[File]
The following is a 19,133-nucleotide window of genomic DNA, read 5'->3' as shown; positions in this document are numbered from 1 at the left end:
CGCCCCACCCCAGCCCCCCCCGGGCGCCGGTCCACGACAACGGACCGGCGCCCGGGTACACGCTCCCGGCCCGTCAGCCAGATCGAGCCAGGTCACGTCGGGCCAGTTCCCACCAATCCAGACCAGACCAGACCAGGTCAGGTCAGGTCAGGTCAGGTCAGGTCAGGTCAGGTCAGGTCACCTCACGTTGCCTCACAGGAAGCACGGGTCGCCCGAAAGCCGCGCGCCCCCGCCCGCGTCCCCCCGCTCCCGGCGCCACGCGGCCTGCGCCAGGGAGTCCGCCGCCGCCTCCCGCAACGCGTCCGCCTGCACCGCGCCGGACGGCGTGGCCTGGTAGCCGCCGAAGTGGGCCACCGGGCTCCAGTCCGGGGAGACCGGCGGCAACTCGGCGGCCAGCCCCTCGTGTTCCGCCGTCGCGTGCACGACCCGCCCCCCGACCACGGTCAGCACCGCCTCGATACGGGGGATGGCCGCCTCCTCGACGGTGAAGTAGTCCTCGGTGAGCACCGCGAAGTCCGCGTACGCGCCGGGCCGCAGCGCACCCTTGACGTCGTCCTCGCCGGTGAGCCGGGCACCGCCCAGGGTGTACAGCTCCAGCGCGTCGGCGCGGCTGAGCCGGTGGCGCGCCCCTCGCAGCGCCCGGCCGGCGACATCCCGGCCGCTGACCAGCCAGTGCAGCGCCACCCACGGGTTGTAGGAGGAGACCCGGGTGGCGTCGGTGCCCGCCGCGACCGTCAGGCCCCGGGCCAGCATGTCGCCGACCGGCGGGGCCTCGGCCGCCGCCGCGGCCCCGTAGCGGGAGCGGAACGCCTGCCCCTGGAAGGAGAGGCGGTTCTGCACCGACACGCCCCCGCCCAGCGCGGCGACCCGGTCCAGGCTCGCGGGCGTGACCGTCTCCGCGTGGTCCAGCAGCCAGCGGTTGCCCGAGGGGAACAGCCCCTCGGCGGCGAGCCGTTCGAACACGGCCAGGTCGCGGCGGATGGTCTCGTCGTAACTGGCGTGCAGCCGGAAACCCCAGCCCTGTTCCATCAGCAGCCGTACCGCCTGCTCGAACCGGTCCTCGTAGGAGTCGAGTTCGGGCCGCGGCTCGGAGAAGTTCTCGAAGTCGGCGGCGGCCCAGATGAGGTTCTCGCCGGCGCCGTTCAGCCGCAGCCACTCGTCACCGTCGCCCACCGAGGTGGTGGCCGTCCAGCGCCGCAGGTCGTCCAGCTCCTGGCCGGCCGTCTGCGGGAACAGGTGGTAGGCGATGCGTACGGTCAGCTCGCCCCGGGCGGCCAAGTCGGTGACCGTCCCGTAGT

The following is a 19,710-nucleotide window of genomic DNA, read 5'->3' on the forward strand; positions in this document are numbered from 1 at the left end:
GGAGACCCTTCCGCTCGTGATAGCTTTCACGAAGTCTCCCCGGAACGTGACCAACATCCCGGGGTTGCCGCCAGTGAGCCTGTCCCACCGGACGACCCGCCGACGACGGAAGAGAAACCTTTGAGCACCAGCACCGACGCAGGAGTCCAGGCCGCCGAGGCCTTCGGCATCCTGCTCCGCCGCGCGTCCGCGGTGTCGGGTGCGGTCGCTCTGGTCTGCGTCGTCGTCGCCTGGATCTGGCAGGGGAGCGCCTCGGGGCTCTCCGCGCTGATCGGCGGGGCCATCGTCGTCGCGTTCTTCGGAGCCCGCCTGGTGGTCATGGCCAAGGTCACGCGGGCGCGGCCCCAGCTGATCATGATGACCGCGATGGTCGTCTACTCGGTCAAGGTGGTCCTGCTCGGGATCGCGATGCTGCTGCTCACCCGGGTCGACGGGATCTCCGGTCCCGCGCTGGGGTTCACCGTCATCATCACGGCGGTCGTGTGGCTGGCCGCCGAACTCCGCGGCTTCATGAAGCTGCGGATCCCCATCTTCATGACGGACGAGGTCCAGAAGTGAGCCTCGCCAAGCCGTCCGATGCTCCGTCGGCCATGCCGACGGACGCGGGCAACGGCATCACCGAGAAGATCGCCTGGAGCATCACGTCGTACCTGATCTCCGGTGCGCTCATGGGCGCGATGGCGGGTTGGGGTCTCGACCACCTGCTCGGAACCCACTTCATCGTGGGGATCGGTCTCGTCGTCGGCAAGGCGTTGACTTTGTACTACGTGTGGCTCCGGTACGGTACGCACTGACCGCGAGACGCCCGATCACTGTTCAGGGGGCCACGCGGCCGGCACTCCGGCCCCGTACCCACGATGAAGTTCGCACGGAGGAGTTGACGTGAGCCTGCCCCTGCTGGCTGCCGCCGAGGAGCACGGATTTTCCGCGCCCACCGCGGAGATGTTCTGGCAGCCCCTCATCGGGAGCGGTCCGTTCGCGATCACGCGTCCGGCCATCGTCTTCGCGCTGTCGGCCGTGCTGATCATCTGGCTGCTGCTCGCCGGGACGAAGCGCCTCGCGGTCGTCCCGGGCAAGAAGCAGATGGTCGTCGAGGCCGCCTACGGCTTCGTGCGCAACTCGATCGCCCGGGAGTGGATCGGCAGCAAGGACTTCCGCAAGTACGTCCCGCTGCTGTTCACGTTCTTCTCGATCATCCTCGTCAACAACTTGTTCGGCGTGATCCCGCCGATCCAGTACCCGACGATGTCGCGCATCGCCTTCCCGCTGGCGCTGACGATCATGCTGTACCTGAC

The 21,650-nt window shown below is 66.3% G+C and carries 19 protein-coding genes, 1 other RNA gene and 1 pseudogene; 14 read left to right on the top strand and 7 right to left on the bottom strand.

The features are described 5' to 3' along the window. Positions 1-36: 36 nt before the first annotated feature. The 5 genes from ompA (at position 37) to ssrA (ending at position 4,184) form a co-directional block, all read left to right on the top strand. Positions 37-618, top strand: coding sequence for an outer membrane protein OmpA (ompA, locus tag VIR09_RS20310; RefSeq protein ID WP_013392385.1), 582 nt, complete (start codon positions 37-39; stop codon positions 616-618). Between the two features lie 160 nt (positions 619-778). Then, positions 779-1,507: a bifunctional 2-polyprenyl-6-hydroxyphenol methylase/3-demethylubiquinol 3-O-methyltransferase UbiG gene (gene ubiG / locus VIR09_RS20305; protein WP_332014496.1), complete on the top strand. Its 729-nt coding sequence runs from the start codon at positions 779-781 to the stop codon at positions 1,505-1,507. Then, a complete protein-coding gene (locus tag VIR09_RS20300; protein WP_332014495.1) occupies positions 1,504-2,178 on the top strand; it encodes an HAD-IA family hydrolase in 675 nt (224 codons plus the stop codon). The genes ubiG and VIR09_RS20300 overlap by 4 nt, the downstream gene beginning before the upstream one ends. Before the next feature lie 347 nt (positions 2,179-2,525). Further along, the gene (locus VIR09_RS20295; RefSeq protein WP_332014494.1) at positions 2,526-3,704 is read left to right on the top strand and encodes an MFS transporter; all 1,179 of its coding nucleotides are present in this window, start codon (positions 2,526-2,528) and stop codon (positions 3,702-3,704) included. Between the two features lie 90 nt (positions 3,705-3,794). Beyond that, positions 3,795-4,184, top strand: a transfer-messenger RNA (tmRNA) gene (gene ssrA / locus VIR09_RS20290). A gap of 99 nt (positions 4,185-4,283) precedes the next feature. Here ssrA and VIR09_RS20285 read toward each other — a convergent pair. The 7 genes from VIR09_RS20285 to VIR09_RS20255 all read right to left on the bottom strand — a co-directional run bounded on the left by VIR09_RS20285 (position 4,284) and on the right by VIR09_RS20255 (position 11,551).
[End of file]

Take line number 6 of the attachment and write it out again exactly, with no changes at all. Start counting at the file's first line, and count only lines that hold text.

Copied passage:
The features are described 5' to 3' along the window. Positions 1-36: 36 nt before the first annotated feature. The 5 genes from ompA (at position 37) to ssrA (ending at position 4,184) form a co-directional block, all read left to right on the top strand. Positions 37-618, top strand: coding sequence for an outer membrane protein OmpA (ompA, locus tag VIR09_RS20310; RefSeq protein ID WP_013392385.1), 582 nt, complete (start codon positions 37-39; stop codon positions 616-618). Between the two features lie 160 nt (positions 619-778). Then, positions 779-1,507: a bifunctional 2-polyprenyl-6-hydroxyphenol methylase/3-demethylubiquinol 3-O-methyltransferase UbiG gene (gene ubiG / locus VIR09_RS20305; protein WP_332014496.1), complete on the top strand. Its 729-nt coding sequence runs from the start codon at positions 779-781 to the stop codon at positions 1,505-1,507. Then, a complete protein-coding gene (locus tag VIR09_RS20300; protein WP_332014495.1) occupies positions 1,504-2,178 on the top strand; it encodes an HAD-IA family hydrolase in 675 nt (224 codons plus the stop codon). The genes ubiG and VIR09_RS20300 overlap by 4 nt, the downstream gene beginning before the upstream one ends. Before the next feature lie 347 nt (positions 2,179-2,525). Further along, the gene (locus VIR09_RS20295; RefSeq protein WP_332014494.1) at positions 2,526-3,704 is read left to right on the top strand and encodes an MFS transporter; all 1,179 of its coding nucleotides are present in this window, start codon (positions 2,526-2,528) and stop codon (positions 3,702-3,704) included. Between the two features lie 90 nt (positions 3,705-3,794). Beyond that, positions 3,795-4,184, top strand: a transfer-messenger RNA (tmRNA) gene (gene ssrA / locus VIR09_RS20290). A gap of 99 nt (positions 4,185-4,283) precedes the next feature. Here ssrA and VIR09_RS20285 read toward each other — a convergent pair. The 7 genes from VIR09_RS20285 to VIR09_RS20255 all read right to left on the bottom strand — a co-directional run bounded on the left by VIR09_RS20285 (position 4,284) and on the right by VIR09_RS20255 (position 11,551).